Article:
Joint Meeting Pacific Section, AAPG & Cordilleran Section GSA April 29–May 1, 2005, San José, California
Tectonic Events Leading to Establishment of Yukon Flats Basin, Alaska
A. B. Till1, Richard G. Stanley2, Paul B. O'Sullivan3, R. W. Saltus4, and Jesse Crews2
1 U.S. Geol Survey, 4200 University Drive, Anchorage, AK 99508, [email protected]
2 U.S. Geol Survey, 345 Middlefield Rd., MS 969, Menlo Park, CA 94025
3 Apatite to Zircon, Inc, Viola, ID 83872-9705
4 U.S. Geol Survey, Mail Stop 964 - Box 25046, Denver Federal Center, Denver, CO 80225-0046
The vast Yukon Flats basin in east-central Alaska is a product of latest Cretaceous(?) and early Tertiary extension and right-lateral movement along the Tintina fault system.
The basin is underlain by the extensive Tozitna terrane, a Devonian to Jurassic oceanic assemblage obducted onto the Arctic Alaska margin during the Jurassic and remobilized at least once during the mid-Cretaceous. Southeast of Yukon Flats, Tozitna terrane rocks occupy the highest structural position in the Kandik thrust belt, a southeast-directed contractional belt that was emplaced onto the North American margin during mid-Cretaceous time. Yukon Flats Basin lies west of the Kandik thrust belt, where one would expect to find the thrust belt's root zone.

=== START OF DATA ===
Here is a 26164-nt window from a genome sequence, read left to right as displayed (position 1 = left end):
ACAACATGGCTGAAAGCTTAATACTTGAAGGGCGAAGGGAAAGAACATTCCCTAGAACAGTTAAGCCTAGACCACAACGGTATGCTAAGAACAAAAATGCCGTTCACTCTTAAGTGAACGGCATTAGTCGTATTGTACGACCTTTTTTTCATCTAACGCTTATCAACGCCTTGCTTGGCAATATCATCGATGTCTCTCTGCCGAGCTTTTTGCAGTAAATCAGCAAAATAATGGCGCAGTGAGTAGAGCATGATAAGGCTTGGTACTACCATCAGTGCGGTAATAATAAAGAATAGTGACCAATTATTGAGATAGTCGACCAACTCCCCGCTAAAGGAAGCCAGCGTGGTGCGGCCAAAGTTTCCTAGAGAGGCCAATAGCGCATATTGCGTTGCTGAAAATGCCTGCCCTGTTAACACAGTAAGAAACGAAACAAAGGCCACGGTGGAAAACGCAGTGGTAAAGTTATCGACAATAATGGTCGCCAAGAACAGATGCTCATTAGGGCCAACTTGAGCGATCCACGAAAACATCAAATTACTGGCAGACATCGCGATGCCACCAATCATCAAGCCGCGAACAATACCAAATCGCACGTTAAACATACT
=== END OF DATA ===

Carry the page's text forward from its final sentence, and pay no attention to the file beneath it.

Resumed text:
A transition to extensional tectonics during the latest Cretaceous, at least locally, is indicated by the Maastrichtian Nation River Basin, which occupies a half-graben above the remnants of the Kandik thrust belt. Cheyenne Creek Basin, southwest of Yukon Flats, is also Maastrichtian, but its original tectonic setting and location have been obscured by movement on the Tintina fault system. Seismic profiles show an extensional basin in southern Yukon Flats that also may have started forming as early as the Maastrichtian.
Early Tertiary bimodal magmatism affected a broad area on the southern and western borders of Yukon Flats and may have involved rocks now buried in the basin. In the southwestern corner of Yukon Flats, rapid exhumation of kyanite-bearing metamorphic rocks, generation of strong ductile fabrics, and creation of small basins accompanied emplacement of 60-Ma bimodal plutonic and volcanic rocks. This crustal extension event also may have affected rocks now underlying the basin.
Apatite fission-track data record multiple episodes of movement on the Tintina system after the extensional event. These movements resulted in uplift of rocks on the southern boundary of the basin. At ~23 Ma, uplift related to reverse faulting occurred along NE-SW oriented splays of the Tintina fault southwest of Yukon Flats Basin. This event effectively dammed the Yukon River, isolating Yukon Flats from the lower Yukon Basin. Widely distributed horizontal reflectors imaged by seismic reflection may represent Miocene lacustrine and fluvial strata deposited in response to the change in hydrologic profile.
Posted with permission of The Geological Society of America; abstract also online (http://gsa.confex.com/gsa/2005CD/finalprogram/abstract_85040.htm). © Copyright 2005 The Geological Society of America (GSA).